Undoubtedly, the therapeutic alliance constitutes a core element in all psychological treatments (Flückiger et al., 2018). Indeed, the therapeutic alliance may be conceived as a moderator or an active mechanism of change (Zilcha-Mano, 2017; Baier et al., 2020). The longstanding tradition of therapeutic alliance research in in-person psychotherapy has produced several lines of research that have provided profound insight into how it is deployed (Norcross and Lambert, 2019). However, there is little research thus far on the role of the therapeutic alliance in treatment in VCP research compared to in-person psychotherapy. One topic it would be relevant to conduct research on in VCP research is the reciprocal dependency between the therapeutic alliance and symptomatology, as there is mounting evidence in research on in-person treatment, which suggests that the formation of a strong therapeutic alliance precedes symptomatic change (Zilcha-Mano et al., 2014; Zilcha-Mano, 2017). For now, there are only a few examples of VCP research on this issue, without the same complexity as research on in-person psychotherapy (Bouchard et al., 2020).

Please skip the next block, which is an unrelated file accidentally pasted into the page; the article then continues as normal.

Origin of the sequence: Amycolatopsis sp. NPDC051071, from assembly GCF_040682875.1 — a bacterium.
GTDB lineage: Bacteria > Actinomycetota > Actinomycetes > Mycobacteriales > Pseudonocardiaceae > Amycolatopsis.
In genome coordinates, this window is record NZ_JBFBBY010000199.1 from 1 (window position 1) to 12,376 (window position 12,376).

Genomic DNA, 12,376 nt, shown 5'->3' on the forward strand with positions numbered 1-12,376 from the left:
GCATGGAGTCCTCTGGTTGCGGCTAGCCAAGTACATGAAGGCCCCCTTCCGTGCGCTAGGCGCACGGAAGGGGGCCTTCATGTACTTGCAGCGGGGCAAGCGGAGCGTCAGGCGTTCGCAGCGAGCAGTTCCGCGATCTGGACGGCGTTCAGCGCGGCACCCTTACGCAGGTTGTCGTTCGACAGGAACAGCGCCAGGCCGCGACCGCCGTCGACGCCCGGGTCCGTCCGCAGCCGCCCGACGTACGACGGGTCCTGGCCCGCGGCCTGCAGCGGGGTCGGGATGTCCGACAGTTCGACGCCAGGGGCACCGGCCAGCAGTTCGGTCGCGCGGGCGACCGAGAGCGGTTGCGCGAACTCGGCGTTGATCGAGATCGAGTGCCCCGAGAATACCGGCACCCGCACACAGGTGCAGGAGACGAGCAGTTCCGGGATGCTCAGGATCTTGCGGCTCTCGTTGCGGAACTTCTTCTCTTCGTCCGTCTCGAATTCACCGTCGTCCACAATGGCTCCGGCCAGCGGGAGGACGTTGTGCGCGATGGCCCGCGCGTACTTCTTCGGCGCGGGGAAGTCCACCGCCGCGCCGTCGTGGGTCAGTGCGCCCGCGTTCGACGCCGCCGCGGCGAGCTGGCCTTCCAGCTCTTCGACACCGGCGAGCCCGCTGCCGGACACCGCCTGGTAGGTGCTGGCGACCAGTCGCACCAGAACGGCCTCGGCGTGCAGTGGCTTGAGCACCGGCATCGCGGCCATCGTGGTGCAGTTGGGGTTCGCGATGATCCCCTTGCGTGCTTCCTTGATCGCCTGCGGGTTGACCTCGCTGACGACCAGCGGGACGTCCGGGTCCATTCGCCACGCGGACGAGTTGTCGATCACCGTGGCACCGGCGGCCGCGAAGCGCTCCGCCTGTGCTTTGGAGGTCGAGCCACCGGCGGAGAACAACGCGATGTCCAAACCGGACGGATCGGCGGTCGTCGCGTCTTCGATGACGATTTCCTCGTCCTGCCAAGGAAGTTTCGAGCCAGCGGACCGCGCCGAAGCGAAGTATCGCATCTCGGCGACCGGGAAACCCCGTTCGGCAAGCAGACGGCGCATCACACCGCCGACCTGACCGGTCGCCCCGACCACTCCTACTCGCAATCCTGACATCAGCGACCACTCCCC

From a neurobiological point of view, the attachment bond is usually associated with the 9-amino-acid cyclic neuropeptide oxytocin (Schneiderman et al., 2014), which in turn is a marker of the therapeutic alliance and alliance ruptures (Zilcha-Mano et al., 2018, 2020). Additionally, based on the Polyvagal Theory (Porges, 2007), there is research showing that higher in-session heart rate variability (specifically the high-frequency power) facilitates the establishment of therapeutic alliance, and this predicts symptomatic improvement (Blanck et al., 2019). It will be important to demonstrate that these associations occur in remote modalities as well. Should research be conducted on these more nuanced aspects, it would not be surprising to find that differences between in-person and remote psychotherapy emerge concerning the quality of the therapeutic relationship.